Saturday, December 18, 2010

Retinal Pigment Epithelium

Retinal pigment epithelium (RPE) is the pigmented cell layer just outside the neurosensory retina that nourishes retinal visual cells, such as cones and rods, and is firmly attached to the underlying choroid (via the Bruch's membrane) and overlying retinal visual cells. The retinal pigment epithelium is composed of a single layer of hexagonal cells that are densely packed with pigment granules. At the ora serrata, the retinal pigment epithelium continues as a membrane passing over the ciliary body and continuing as the back surface of the iris. This generates the fibers of the dilator. The front end continuation of the retina is the posterior iris epithelium, which takes on pigemnt when it enter the iris.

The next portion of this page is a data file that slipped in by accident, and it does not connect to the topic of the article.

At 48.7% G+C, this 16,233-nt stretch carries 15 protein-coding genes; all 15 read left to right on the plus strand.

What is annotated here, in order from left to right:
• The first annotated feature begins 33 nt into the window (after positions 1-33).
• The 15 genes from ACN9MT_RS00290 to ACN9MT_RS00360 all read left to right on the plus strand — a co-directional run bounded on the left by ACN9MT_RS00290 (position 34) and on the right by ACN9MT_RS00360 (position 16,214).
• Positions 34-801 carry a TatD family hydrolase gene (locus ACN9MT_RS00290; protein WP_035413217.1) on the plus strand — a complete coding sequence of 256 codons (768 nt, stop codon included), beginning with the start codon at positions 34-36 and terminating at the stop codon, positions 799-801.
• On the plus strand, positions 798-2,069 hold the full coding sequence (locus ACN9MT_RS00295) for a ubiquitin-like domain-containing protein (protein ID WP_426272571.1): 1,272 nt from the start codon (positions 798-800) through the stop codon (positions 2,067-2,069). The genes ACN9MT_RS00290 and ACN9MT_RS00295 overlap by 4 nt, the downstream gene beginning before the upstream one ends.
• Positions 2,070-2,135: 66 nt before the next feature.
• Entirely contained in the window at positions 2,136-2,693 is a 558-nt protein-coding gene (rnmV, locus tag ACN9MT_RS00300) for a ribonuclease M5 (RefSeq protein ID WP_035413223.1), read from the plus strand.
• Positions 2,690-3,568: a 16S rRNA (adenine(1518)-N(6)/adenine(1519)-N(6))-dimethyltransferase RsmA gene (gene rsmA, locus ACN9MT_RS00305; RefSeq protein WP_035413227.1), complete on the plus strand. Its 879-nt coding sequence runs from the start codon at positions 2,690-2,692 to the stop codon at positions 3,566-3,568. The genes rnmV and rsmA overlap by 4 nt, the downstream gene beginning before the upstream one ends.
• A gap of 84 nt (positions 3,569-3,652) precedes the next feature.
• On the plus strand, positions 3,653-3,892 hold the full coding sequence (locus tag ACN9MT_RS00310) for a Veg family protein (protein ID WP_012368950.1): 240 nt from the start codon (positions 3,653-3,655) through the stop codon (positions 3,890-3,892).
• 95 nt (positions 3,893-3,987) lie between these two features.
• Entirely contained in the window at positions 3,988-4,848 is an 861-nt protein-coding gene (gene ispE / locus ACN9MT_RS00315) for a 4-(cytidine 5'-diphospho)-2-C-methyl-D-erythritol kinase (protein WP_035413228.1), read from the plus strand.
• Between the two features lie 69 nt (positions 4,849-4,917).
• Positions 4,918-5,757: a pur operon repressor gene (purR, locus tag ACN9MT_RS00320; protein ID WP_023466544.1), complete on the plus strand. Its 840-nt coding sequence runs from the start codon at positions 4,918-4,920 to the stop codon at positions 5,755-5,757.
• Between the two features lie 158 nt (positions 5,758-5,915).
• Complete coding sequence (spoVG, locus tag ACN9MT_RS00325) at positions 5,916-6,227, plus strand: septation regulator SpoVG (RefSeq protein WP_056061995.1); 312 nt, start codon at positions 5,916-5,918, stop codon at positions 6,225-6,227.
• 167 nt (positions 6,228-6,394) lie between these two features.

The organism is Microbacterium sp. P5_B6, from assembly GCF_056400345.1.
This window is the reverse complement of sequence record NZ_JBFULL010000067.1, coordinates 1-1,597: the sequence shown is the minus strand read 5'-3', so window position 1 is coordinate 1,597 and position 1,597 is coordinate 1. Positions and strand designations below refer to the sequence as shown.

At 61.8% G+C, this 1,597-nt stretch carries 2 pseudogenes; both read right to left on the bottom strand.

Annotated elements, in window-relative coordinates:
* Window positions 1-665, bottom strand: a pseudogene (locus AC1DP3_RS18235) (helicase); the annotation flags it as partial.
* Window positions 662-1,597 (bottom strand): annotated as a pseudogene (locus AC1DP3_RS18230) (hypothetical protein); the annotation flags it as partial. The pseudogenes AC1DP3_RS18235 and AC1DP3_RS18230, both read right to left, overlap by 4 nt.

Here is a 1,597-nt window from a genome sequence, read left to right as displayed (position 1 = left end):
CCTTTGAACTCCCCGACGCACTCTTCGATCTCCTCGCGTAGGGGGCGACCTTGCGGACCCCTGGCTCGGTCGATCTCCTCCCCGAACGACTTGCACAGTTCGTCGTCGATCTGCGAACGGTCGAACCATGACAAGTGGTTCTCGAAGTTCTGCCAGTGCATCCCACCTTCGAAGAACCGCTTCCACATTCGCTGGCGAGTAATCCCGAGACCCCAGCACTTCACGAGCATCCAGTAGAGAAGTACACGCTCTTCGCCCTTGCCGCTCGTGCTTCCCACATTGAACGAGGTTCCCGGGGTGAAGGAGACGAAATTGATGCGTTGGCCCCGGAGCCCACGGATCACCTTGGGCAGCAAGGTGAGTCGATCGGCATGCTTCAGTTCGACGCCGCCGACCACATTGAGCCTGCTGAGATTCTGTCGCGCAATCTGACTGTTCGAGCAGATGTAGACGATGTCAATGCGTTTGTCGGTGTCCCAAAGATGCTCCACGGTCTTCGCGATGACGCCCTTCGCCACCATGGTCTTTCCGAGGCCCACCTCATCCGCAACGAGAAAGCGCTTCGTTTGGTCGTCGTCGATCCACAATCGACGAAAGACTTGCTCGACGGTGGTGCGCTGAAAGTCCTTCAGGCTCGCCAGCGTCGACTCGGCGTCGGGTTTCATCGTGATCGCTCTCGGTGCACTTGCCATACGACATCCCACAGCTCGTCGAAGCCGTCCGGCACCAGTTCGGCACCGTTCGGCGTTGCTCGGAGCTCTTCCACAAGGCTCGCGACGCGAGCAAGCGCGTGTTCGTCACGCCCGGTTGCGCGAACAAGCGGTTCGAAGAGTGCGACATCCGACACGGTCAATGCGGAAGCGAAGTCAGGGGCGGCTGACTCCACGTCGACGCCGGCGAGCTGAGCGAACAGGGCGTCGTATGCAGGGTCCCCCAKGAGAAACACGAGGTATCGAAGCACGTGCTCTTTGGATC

The retinal pigment epithelium is involved in the phagocytosis of the outer segment of photoreceptor cells and it is also involved in the vitamin A cycle where it isomerizes all trans retinol to 11-cis retinal. The retinal pigment epithelium also serves as the limiting transport factor that maintains the retinal environment by supplying small molecules such as amino acid, ascorbic acid and D-glucose while remaining a tight barrier to choroidal blood borne substances. Homeostasis of the ionic environment is maintained by a delicate transport exchange system. In the eyes of albinos, the cells of this layer contain no pigment. Dysfunction of the RPE is found in Age-Related Macular Degeneration and Retinitis Pigmentosa.